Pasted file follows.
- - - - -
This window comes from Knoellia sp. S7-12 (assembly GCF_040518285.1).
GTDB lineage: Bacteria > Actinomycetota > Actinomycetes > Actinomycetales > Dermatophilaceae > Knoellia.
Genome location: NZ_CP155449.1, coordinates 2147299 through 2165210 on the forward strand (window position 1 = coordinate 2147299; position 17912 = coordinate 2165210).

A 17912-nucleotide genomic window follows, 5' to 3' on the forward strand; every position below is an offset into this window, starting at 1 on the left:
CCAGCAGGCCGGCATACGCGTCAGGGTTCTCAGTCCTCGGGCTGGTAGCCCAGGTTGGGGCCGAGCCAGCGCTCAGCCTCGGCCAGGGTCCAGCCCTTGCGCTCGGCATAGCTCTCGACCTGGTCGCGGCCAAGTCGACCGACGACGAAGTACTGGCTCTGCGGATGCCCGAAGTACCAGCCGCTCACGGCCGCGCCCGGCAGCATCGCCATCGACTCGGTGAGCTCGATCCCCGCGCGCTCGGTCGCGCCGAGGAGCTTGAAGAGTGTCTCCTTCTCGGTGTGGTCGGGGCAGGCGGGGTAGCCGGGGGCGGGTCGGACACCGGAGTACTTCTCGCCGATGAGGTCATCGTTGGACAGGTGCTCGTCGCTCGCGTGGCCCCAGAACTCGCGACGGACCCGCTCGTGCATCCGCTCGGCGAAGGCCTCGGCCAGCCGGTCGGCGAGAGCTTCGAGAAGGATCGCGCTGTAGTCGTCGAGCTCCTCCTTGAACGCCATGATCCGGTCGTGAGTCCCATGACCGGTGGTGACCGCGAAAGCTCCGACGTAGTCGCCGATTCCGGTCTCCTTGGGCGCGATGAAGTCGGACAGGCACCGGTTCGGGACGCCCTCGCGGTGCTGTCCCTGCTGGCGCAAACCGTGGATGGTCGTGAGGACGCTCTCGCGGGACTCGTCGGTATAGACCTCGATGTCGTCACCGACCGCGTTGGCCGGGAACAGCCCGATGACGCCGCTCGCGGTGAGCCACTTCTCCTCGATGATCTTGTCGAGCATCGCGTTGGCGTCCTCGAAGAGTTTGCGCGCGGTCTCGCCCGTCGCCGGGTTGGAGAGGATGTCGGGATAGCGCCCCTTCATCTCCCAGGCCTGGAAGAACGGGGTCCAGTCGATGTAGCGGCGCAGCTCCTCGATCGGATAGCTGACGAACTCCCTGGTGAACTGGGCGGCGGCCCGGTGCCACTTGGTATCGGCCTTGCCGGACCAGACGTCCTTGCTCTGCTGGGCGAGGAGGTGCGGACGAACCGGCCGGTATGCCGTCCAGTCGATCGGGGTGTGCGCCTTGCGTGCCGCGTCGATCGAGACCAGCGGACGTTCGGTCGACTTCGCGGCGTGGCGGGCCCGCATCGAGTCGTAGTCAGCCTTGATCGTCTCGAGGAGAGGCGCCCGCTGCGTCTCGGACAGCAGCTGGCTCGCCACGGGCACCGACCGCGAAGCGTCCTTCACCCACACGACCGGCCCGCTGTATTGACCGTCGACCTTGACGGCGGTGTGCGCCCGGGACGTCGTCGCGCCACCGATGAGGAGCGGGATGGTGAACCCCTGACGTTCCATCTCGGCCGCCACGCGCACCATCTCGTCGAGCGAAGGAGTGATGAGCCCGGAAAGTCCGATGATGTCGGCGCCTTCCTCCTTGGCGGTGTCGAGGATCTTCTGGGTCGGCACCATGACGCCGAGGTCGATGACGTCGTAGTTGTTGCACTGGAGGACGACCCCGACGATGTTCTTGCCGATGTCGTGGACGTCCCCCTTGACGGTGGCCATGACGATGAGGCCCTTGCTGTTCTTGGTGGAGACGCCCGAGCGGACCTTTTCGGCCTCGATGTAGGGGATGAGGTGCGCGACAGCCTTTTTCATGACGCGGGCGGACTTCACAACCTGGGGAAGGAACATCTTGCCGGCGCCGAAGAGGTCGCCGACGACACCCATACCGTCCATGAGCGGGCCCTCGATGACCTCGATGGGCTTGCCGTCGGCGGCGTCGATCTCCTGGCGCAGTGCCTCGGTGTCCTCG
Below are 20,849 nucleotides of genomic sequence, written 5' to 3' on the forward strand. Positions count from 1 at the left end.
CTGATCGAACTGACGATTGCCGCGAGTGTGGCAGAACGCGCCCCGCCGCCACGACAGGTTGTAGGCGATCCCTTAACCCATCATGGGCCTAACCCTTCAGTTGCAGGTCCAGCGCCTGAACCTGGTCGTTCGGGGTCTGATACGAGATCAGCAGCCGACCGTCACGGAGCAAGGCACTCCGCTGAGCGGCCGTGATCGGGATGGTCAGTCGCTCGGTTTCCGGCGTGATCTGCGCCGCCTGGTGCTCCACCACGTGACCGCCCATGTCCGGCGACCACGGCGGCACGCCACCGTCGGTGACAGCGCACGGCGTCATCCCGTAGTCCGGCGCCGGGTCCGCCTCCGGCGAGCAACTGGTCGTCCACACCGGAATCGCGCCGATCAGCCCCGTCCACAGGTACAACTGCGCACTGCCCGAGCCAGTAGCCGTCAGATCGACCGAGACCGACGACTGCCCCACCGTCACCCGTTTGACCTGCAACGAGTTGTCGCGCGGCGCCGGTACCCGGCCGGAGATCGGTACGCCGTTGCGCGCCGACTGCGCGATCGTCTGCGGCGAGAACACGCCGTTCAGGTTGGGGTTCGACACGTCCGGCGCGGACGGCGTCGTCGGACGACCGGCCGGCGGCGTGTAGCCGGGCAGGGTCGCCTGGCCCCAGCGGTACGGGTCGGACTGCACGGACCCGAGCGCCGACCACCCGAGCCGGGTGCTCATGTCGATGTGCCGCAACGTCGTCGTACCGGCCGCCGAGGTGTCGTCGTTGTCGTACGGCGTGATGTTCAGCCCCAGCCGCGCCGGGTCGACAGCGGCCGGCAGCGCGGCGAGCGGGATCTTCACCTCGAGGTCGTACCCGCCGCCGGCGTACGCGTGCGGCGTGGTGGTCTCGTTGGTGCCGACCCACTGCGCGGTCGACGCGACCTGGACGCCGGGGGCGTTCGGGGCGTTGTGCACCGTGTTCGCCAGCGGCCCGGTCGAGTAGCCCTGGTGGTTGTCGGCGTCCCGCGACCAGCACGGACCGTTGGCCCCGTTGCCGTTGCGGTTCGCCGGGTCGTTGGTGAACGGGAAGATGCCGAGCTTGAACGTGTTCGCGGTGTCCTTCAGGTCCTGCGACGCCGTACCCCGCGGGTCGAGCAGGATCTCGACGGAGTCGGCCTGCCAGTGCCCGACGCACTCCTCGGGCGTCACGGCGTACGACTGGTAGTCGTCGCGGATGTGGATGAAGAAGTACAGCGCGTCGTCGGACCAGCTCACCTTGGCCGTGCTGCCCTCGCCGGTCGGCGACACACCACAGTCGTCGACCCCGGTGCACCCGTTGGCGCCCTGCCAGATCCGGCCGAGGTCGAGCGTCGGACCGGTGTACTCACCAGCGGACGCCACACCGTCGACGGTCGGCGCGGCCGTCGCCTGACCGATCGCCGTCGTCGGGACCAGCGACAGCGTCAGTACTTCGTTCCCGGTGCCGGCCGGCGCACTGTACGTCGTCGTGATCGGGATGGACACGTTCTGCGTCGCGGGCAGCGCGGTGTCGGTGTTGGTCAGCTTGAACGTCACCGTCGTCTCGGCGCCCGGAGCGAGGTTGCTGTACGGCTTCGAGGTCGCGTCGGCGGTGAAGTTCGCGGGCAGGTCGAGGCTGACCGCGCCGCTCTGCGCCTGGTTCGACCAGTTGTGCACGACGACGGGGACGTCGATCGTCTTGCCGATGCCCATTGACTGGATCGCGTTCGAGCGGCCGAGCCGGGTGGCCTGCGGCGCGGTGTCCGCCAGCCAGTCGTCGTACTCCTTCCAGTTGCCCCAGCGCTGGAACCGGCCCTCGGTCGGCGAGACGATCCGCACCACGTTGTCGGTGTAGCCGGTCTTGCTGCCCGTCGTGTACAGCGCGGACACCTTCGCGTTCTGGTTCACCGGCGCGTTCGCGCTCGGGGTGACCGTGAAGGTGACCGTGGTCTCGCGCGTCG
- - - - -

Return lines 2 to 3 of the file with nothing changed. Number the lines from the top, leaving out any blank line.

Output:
GTDB lineage: Bacteria > Actinomycetota > Actinomycetes > Actinomycetales > Dermatophilaceae > Knoellia.
Genome location: NZ_CP155449.1, coordinates 2147299 through 2165210 on the forward strand (window position 1 = coordinate 2147299; position 17912 = coordinate 2165210).